They’ve never had a cleaning crew, since everyone is expected to help out. Every Saturday, the students split and stack fuel for the wood-burning stoves.
Buildings are connected by wooden walkways a few feet above the ground — practical in a snowy area — constructed by students, who also added decks to the buildings. The campus isn’t fancy, and that’s the way they like it. It’s not that they forbid video games and their ilk: students just find so many other things to do.
“It is very healthy to be reminded over and over again about the simple pleasures in life. And it seems like, almost every semester, our students remind all of us who work here how joyous that can be,” Christopher says.
The Barneses have grown their programs just as carefully as they’ve grown the campus, the staff, and the student body.
Today, HMI programs include High Peaks Adventure, 15-day multi-sport introductions to the outdoors for students who have completed seventh and eighth grades; summer term, a six-week mix of academics and outdoors for high school students preparing for their junior or senior years; the fall and spring semesters, geared mainly for high school juniors; and fall and spring apprenticeships for recent college graduates, including a dual program option to partner with CC’s MAT program. HMI also offers training sessions for students 16 and older to learn about avalanches and to provide first aid and CPR in the wilderness.
They see a lot of students who succeed in school and extracurricular activities, but that doesn’t always translate into confidence.
“They’re nervous about whether they can actually do anything independently,” Christopher said.
“We provide them with the opportunity to show themselves that they can. Metaphorically, we take kids out to the woods and we say, ‘It’s time to go from Point A to Point B’ and they have to navigate through the wilderness on their own at the risk of getting lost. But of course, the upside is that they might find themselves.”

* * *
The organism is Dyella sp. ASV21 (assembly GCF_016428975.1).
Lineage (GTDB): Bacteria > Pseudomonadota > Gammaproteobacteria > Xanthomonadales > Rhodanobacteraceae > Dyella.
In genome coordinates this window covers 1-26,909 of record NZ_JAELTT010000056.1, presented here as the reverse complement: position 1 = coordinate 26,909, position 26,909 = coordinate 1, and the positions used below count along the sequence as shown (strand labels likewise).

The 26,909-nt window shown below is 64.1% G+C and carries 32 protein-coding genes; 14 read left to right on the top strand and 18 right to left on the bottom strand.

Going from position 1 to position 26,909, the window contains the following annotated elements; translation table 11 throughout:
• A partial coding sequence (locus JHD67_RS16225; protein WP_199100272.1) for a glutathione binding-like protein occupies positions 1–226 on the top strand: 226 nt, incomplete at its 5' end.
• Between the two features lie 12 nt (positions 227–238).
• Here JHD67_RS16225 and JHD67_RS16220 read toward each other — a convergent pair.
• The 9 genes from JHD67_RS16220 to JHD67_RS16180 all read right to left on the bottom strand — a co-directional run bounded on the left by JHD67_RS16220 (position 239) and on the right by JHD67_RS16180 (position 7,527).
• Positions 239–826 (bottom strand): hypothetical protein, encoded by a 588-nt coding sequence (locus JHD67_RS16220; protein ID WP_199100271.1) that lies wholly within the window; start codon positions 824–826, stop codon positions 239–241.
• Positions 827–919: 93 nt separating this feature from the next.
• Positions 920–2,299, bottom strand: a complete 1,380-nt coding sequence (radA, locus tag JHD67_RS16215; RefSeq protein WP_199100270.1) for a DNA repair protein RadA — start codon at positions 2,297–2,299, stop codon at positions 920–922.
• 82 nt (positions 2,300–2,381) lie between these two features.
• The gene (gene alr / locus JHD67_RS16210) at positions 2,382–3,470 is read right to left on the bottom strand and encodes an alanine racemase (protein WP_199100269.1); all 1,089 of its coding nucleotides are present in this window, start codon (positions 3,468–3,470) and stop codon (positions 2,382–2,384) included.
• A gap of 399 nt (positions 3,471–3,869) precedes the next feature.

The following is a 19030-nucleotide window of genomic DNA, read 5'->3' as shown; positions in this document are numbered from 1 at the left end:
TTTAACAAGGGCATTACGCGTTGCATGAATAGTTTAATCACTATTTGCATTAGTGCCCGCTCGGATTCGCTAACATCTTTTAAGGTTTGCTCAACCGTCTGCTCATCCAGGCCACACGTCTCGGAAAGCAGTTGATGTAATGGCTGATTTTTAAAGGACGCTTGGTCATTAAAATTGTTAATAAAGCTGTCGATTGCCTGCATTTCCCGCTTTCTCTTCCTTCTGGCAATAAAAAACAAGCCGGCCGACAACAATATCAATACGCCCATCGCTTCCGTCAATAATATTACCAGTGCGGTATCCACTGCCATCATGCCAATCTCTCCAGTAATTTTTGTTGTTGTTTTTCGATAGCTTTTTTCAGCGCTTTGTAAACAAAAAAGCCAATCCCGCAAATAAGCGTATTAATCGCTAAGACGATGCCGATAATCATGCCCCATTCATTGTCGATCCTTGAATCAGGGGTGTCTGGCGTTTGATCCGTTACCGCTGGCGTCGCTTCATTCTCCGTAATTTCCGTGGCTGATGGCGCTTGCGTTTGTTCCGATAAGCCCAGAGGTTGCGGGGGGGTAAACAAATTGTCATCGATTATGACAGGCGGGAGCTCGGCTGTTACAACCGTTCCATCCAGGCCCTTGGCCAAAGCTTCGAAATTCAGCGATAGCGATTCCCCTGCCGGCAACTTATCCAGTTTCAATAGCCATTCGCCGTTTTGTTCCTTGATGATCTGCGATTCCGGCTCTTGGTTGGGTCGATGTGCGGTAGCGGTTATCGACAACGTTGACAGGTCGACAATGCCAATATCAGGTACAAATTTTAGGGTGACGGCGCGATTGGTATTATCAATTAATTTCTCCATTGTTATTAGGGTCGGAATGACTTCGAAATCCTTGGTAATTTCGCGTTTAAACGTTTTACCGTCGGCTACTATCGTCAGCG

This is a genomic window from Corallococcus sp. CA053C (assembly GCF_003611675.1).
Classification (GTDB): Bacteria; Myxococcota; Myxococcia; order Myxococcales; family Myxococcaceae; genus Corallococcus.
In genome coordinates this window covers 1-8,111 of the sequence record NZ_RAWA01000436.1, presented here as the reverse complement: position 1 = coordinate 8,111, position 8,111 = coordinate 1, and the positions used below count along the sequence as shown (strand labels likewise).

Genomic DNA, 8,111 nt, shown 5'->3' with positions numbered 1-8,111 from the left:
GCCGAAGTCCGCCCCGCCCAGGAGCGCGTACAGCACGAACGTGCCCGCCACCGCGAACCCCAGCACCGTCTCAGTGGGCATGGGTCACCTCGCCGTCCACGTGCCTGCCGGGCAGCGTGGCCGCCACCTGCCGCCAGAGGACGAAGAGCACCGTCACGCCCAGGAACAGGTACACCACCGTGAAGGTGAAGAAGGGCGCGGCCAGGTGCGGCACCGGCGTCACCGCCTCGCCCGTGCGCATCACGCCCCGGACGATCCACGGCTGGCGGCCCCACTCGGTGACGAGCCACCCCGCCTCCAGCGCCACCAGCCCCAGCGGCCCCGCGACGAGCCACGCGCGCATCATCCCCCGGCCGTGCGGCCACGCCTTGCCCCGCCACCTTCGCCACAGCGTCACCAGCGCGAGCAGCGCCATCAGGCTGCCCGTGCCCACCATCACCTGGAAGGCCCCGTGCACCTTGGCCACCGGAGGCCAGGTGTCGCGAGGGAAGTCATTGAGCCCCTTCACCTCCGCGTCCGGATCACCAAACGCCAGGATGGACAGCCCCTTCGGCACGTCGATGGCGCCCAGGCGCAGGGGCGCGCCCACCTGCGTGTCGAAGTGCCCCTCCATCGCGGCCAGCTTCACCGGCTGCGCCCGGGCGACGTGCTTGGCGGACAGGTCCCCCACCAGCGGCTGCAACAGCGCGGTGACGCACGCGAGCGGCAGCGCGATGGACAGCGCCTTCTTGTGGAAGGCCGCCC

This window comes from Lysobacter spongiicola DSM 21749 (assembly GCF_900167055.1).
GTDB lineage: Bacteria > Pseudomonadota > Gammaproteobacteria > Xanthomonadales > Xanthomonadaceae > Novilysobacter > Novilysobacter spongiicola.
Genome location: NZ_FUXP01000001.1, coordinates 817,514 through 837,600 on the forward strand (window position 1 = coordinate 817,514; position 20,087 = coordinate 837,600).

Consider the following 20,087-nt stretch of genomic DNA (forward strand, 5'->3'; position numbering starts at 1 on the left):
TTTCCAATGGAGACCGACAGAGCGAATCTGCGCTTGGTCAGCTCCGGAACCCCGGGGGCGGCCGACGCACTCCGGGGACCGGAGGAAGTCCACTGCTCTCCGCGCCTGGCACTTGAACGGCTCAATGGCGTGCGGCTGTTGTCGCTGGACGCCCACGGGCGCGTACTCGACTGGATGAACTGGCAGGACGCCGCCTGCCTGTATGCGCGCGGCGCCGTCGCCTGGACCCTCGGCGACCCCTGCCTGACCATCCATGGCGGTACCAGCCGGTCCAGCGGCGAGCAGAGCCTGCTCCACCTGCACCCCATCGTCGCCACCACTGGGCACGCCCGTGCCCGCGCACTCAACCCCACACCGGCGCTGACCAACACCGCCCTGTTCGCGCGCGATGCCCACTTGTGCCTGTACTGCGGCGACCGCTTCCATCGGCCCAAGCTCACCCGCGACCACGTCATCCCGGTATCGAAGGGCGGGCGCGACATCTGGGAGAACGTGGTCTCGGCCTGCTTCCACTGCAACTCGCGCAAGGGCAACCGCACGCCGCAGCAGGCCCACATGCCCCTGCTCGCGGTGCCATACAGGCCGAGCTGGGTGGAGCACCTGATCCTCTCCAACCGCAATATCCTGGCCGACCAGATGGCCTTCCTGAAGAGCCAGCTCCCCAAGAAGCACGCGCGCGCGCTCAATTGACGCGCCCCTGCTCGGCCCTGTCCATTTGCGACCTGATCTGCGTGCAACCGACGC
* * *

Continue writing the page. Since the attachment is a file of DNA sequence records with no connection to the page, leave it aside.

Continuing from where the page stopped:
Each semester, the school accepts 42 juniors, usually about half of the applicants. They look for students in good standing who are eager to attend the school. Classes average about nine students.
Faculty members are chosen for expertise in their subjects, their backcountry experience, their ability to withstand the intense schedule, and their desire to work with teenagers.
Molly’s given a lot of thought to the importance of those relationships.
“The students often put the faculty — anyone who works at HMI — on a pedestal, which sometimes worries me. That’s a lot of responsibility. On the other hand, I am so grateful that these young adults
have other adults besides their parents in their lives. They can get advice from good role models. Every day, I’m reminded how important that is. That’s part of our jobs. It’s an incredible honor and responsibility with other people’s children. And it’s the most rewarding thing we do.”
Somehow, they also find time to further their own education — Molly recently earned her MBA at the Daniels College of Business — and to raise sons Porter, 10, and Jack, 9. The boys, who attend school in Leadville, look forward to seeing the“big kids” arrive.
HMI staff maintains strong bonds with the community and the school reserves spots for local teens. About 50 percent of the remainder come from the Northeast part of the nation, augmented by students mainly from the West Coast, Minnesota, and Texas.
“They certainly come to us from different places with different perspectives, different values, different backgrounds, and we live in a small town in the middle of no place in the mountains of Colorado. Except that we have input and connections to the entire country, and to people from urban and rural, different religions, different races, and that’s just fun,” Christopher said.
Many of those connections come through CC.